Many are pivoting toward delivering meaningful patient care over the long term. In fact, the interest in pharmacists providing medication therapy management (MTM) has skyrocketed. The personal desire to help patients AND other physicians navigate the complexities of modern medicine and the medications prescribed.

But they also want (and deserve) to live a balanced and whole life.

There’s a better way to achieve quality ratings and better health.

With a projected 74% decline in healthcare providers over the next ten years—and an increase in prescribed medications—Aspen RxHealth allows pharmacists to be the clinicians we need for the future of the healthcare system.

And Mrs. E?

She’s a real patient in the care of an Aspen RxHealth pharmacist.

clinical MTM pharmacist

Her story is one of the thousands we hear at Aspen RxHealth because we believe in providing pharmacists the opportunity to live a fulfilling life – personally and professionally.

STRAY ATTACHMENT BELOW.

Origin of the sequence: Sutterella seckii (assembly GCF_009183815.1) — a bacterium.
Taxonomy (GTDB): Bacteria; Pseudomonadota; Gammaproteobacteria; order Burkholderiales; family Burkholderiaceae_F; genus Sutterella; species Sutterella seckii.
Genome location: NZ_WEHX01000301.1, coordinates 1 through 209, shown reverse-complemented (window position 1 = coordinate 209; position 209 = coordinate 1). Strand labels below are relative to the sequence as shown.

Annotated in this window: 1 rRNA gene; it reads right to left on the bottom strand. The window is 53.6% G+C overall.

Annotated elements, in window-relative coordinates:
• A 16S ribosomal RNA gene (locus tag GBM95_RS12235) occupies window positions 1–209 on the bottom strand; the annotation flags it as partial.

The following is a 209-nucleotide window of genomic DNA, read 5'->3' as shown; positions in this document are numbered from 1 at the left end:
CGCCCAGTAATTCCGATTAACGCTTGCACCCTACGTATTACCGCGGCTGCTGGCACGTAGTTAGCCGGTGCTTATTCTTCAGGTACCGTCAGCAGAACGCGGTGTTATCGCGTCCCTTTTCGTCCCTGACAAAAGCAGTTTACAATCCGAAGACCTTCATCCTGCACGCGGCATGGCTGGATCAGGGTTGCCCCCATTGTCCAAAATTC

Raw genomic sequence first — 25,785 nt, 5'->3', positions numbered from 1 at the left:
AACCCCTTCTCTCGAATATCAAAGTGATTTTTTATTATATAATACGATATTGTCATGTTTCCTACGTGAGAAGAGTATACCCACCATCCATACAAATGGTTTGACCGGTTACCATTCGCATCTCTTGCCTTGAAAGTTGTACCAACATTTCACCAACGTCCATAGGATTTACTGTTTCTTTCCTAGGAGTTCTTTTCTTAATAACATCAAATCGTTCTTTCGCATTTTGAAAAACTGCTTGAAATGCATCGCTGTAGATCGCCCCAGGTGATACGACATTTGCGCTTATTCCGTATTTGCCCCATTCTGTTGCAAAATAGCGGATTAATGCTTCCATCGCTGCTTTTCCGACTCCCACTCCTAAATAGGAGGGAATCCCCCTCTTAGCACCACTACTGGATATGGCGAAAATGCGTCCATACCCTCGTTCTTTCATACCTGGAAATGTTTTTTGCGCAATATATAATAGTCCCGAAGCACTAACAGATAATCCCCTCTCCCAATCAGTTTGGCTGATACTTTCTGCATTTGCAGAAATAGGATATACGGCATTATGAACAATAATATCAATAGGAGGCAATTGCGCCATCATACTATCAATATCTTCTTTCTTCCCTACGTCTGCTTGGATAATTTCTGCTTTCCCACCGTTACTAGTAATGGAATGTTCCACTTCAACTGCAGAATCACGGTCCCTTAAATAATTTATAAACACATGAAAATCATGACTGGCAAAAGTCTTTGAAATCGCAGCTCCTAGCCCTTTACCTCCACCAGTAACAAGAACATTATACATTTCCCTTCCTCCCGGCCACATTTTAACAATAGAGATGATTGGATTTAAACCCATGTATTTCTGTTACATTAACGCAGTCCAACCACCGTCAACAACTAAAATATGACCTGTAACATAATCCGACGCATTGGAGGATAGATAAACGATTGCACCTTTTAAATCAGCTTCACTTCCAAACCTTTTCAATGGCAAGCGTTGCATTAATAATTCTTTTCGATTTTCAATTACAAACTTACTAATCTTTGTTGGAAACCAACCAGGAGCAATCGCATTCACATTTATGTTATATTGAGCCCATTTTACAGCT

The future of the healthcare system depends on striking a balance between the needs of patients and the real lives of clinicians, and Aspen RxHealth is walking hand in hand with pharmacists and their patients toward that balance.

Our pharmacists are matched with patients in the community who need their specific expertise the most, which allows them to be the clinicians they are truly trained and desire to be for their patients.

Are you a pharmacist in need of that kind of balance? Click here to join the pharmacist community and serve patients through Aspen RxHealth, and find the right balance between your best work and your best life.


Are you a health plan hoping to partner with a team that will help keep your members happy and healthy?
Aspen RxHealth is that team.

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Tags: Pharmacist